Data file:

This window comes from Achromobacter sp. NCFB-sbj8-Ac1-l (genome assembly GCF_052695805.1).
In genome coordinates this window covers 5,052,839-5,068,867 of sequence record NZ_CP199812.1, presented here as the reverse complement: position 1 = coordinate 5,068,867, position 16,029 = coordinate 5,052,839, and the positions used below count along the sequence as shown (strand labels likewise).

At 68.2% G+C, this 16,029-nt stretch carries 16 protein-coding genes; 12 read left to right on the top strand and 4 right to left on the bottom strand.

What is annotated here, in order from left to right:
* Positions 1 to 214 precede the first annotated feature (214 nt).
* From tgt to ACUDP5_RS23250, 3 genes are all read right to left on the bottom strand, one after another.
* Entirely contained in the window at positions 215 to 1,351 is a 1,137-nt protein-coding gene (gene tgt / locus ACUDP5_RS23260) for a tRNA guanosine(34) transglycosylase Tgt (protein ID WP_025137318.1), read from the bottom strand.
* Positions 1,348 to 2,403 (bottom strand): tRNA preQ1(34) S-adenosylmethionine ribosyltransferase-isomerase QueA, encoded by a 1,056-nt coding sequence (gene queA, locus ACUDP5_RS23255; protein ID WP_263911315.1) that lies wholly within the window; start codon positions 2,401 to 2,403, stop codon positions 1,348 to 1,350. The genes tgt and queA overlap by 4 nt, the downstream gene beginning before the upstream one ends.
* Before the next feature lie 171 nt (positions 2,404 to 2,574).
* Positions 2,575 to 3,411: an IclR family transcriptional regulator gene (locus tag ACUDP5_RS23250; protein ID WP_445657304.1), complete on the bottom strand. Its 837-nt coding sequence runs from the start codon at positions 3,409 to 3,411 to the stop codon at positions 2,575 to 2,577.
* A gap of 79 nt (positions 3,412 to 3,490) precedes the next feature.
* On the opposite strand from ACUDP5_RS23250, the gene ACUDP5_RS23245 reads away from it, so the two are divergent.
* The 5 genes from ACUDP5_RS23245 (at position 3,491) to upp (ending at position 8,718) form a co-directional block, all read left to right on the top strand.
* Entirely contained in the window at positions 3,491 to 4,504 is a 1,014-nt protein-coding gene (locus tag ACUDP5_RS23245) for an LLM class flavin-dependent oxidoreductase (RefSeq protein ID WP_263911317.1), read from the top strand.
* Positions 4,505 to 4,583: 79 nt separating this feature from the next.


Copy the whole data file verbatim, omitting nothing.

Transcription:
This window comes from Achromobacter sp. NCFB-sbj8-Ac1-l (genome assembly GCF_052695805.1).
In genome coordinates this window covers 5,052,839-5,068,867 of sequence record NZ_CP199812.1, presented here as the reverse complement: position 1 = coordinate 5,068,867, position 16,029 = coordinate 5,052,839, and the positions used below count along the sequence as shown (strand labels likewise).

At 68.2% G+C, this 16,029-nt stretch carries 16 protein-coding genes; 12 read left to right on the top strand and 4 right to left on the bottom strand.

What is annotated here, in order from left to right:
* Positions 1 to 214 precede the first annotated feature (214 nt).
* From tgt to ACUDP5_RS23250, 3 genes are all read right to left on the bottom strand, one after another.
* Entirely contained in the window at positions 215 to 1,351 is a 1,137-nt protein-coding gene (gene tgt / locus ACUDP5_RS23260) for a tRNA guanosine(34) transglycosylase Tgt (protein ID WP_025137318.1), read from the bottom strand.
* Positions 1,348 to 2,403 (bottom strand): tRNA preQ1(34) S-adenosylmethionine ribosyltransferase-isomerase QueA, encoded by a 1,056-nt coding sequence (gene queA, locus ACUDP5_RS23255; protein ID WP_263911315.1) that lies wholly within the window; start codon positions 2,401 to 2,403, stop codon positions 1,348 to 1,350. The genes tgt and queA overlap by 4 nt, the downstream gene beginning before the upstream one ends.
* Before the next feature lie 171 nt (positions 2,404 to 2,574).
* Positions 2,575 to 3,411: an IclR family transcriptional regulator gene (locus tag ACUDP5_RS23250; protein ID WP_445657304.1), complete on the bottom strand. Its 837-nt coding sequence runs from the start codon at positions 3,409 to 3,411 to the stop codon at positions 2,575 to 2,577.
* A gap of 79 nt (positions 3,412 to 3,490) precedes the next feature.
* On the opposite strand from ACUDP5_RS23250, the gene ACUDP5_RS23245 reads away from it, so the two are divergent.
* The 5 genes from ACUDP5_RS23245 (at position 3,491) to upp (ending at position 8,718) form a co-directional block, all read left to right on the top strand.
* Entirely contained in the window at positions 3,491 to 4,504 is a 1,014-nt protein-coding gene (locus tag ACUDP5_RS23245) for an LLM class flavin-dependent oxidoreductase (RefSeq protein ID WP_263911317.1), read from the top strand.
* Positions 4,505 to 4,583: 79 nt separating this feature from the next.